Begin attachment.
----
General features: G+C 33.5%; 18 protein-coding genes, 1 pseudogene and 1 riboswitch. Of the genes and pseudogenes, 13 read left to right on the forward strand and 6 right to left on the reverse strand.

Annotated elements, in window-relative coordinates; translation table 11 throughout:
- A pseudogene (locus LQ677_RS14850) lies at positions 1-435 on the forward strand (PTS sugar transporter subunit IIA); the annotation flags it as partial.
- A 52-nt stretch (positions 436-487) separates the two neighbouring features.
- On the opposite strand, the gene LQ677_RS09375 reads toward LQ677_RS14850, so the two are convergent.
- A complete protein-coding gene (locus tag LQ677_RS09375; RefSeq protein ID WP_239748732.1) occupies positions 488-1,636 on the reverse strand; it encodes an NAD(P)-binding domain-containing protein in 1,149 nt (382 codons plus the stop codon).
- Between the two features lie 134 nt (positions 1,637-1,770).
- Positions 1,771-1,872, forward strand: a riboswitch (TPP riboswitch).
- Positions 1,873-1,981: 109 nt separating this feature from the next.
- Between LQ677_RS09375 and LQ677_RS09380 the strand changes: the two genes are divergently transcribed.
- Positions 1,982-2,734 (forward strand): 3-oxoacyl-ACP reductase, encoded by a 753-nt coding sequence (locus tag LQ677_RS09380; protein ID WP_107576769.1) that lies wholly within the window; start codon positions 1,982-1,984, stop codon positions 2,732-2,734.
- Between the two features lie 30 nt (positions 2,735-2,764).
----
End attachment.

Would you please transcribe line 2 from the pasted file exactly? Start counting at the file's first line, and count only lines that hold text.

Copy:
Annotated elements, in window-relative coordinates; translation table 11 throughout: